First, it should be made abundantly clear that though my response to the Trust is strong in tone, I do not believe it is a bad idea. Basic lessons in critical thinking show that one can have a right conclusion even if the steps taken to the conclusion are inaccurate or illogical. Though it shows no regard for those who have suffered under loan debt before, it is a step in the right direction.
Second, funding methods remains a serious question. We are in a crappy economy. Endowments from coast-to-coast are suffering, and while there would be great investment promise in index funds right now, the high-reward corners of the market remain toxic. A faith promise system will fail and would be nothing better than bad stewardship of an important capital campaign.
More troubling is the fact that the Assemblies of God’s ministers-only retirement investment system was at least partially funded the same way financial institutions made money behind-the-scenes before the market collapse: quasi-mortgage securities. The Assemblies made loans to its churches in order that they could build facilities, which is sketchy enough, and a key reason why I–while I was then a member of the A/G clergy–never joined MBA: I could not, in good conscience, make money off the repayed interest of congregations. No matter what AGFS says, I remain utterly unconvinced that the risk inherent in church loans is in any way less, um, risky than other parts of the market that have decimated business, communities, families and portfolios.
Of note is the fact that, in 2008, at least one major loan to an A/G ministry that would have gone into deep delinquency elsewhere was forgiven essentially by itself. (When you can essentially bail yourself out, who needs Scrooge McBarack? And how is that ethical, proper or a show of managerial conservatism?)
All that to say that denominations making loans to its member churches is bad business, and approaches an ethically reprovable level. It also shows a potential Morton’s Fork: if the economy continues to tank, and churches somehow default on these loans, it shows poor judgment and threatens the autonomous church model instituted by the Assemblies at its outset; if the economy continues to tank and churches remain unaffected, it shows that thse churches are completely detached from society, reinforces the affluent, white people stereotype and are not reaching out into the surrounding communities.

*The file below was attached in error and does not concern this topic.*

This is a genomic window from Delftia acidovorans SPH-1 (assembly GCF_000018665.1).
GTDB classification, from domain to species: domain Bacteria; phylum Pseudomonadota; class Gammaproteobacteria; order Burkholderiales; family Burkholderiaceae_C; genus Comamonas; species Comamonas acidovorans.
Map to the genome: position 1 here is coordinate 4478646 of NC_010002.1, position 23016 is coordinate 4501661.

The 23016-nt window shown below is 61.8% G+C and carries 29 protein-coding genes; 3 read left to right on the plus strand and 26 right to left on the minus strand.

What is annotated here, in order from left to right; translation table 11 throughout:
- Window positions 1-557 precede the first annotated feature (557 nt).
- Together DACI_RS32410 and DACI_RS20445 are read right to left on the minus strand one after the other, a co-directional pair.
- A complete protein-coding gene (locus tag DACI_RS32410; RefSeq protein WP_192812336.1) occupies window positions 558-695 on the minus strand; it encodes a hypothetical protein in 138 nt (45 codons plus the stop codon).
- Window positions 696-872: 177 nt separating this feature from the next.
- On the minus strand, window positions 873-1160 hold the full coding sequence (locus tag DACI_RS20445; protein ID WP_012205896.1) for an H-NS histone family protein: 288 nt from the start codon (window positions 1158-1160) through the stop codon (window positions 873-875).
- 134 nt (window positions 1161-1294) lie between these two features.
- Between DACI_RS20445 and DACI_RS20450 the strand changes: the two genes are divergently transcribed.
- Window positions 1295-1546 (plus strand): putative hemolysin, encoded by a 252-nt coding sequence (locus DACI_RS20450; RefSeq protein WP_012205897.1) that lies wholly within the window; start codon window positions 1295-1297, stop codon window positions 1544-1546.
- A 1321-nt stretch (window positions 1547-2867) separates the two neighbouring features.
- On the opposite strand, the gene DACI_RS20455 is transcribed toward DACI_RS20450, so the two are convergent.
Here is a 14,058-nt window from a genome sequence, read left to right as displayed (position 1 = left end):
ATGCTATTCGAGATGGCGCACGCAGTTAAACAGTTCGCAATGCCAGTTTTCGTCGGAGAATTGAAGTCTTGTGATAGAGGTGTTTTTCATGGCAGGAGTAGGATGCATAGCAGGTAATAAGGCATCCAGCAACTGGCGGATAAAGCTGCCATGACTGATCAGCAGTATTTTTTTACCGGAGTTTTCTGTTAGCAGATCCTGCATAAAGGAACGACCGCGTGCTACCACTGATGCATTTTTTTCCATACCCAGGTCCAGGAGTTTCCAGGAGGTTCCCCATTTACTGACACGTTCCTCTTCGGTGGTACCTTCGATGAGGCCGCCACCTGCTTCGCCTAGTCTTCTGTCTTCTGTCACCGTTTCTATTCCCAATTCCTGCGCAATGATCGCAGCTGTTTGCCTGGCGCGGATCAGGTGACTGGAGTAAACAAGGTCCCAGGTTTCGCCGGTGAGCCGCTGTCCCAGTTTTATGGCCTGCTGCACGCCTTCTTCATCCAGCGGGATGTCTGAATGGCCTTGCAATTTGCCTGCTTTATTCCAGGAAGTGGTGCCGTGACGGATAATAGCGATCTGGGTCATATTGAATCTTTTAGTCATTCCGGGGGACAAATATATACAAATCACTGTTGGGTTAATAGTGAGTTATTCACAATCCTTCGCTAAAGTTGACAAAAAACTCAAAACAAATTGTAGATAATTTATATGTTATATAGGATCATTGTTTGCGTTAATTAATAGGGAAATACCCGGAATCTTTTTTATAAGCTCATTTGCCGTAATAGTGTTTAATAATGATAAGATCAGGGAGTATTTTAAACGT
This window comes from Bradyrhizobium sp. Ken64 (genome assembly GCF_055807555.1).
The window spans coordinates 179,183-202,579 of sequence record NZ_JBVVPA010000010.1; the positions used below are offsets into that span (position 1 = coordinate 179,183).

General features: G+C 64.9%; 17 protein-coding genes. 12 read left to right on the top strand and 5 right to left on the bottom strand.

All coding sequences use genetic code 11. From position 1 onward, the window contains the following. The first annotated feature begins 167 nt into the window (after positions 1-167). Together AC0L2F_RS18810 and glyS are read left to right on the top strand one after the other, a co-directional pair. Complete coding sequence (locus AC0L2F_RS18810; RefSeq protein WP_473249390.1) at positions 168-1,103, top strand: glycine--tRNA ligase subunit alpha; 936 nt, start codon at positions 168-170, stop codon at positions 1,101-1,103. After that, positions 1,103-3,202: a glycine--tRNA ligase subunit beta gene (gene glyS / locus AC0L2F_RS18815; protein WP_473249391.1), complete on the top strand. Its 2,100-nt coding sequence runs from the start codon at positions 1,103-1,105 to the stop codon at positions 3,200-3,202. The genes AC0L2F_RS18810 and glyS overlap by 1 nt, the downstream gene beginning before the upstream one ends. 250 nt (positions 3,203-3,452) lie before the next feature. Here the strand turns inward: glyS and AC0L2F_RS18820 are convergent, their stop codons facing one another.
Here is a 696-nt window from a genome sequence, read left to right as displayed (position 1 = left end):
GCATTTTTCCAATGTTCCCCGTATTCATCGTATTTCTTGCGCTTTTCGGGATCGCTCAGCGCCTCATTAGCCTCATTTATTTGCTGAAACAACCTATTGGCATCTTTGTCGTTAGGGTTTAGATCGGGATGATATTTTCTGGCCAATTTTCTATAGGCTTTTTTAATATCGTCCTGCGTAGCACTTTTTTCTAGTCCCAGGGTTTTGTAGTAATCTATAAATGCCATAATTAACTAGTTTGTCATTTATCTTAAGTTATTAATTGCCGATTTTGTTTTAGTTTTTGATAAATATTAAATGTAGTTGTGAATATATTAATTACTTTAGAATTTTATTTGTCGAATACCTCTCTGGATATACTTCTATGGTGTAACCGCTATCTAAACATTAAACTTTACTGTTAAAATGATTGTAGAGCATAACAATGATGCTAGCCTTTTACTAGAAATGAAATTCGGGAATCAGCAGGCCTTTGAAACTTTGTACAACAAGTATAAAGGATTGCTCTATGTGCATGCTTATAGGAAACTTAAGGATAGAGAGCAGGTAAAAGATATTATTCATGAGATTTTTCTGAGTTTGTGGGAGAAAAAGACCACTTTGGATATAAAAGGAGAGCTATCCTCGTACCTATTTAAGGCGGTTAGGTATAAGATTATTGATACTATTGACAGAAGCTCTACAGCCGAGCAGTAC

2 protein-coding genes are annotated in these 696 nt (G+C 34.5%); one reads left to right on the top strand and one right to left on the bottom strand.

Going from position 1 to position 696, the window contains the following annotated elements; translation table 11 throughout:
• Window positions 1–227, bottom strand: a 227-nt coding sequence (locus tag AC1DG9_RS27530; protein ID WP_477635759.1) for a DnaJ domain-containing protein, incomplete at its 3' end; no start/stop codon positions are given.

Third, transforming the economics of Christian higher education is no small matter: it takes time and dedication. That said, a renewed emphasis on educational reform is absolutely needed. The reports came out this week: Evangelicalism is suffering, and according to an op-ed piece in today’s Christian Science Monitor, it’s heading for a major shakedown. (I completely agree with Spencer’s take, for the record.) Things have to change all the way around, if these universities are going to survive in the long-term: ideologically, financially, educationally and in terms of personal development, it all has to be seriosuly reexamined if it is to be worth the significant investment the A/G seems to be willing to make in its future.
Further, such a move unintentionally demands that the Assemblies reconsider its eschatological stance. There is a statute of limitations on terms like “imminent”, “imminent” means inevitable and soon, like “I have to finish my taxes before 15 April,” or “If I have Taco Bell tonight, there will be serious [read: imminent] gastrointenstinal issues in the morning.”
If Jesus is coming soon, why bother? Why Bible college? Why Bible camps calling people into ministry, if there is no ministry in the future because of the impending parousia? Who’ll drive the bus?
These kind of decisions have intractable ramifications on the Assemblies’ statement of faith. A move to establish a long-term financial investment in future generations means that we cannot reasonably believe that Jesus will actually come back for at least six to eight more years; the two lines of thought are mutually exclusive. Belief governs behavior, attitude precedes action.
There is some soul-searching that needs to be done when rolling out such an ambitious enterprise. It turns out that soul-searching needed to be done anyway.
Respectfully submitted for your consideration. Your feedback is welcomed, with the caveat in the “about” section in effect.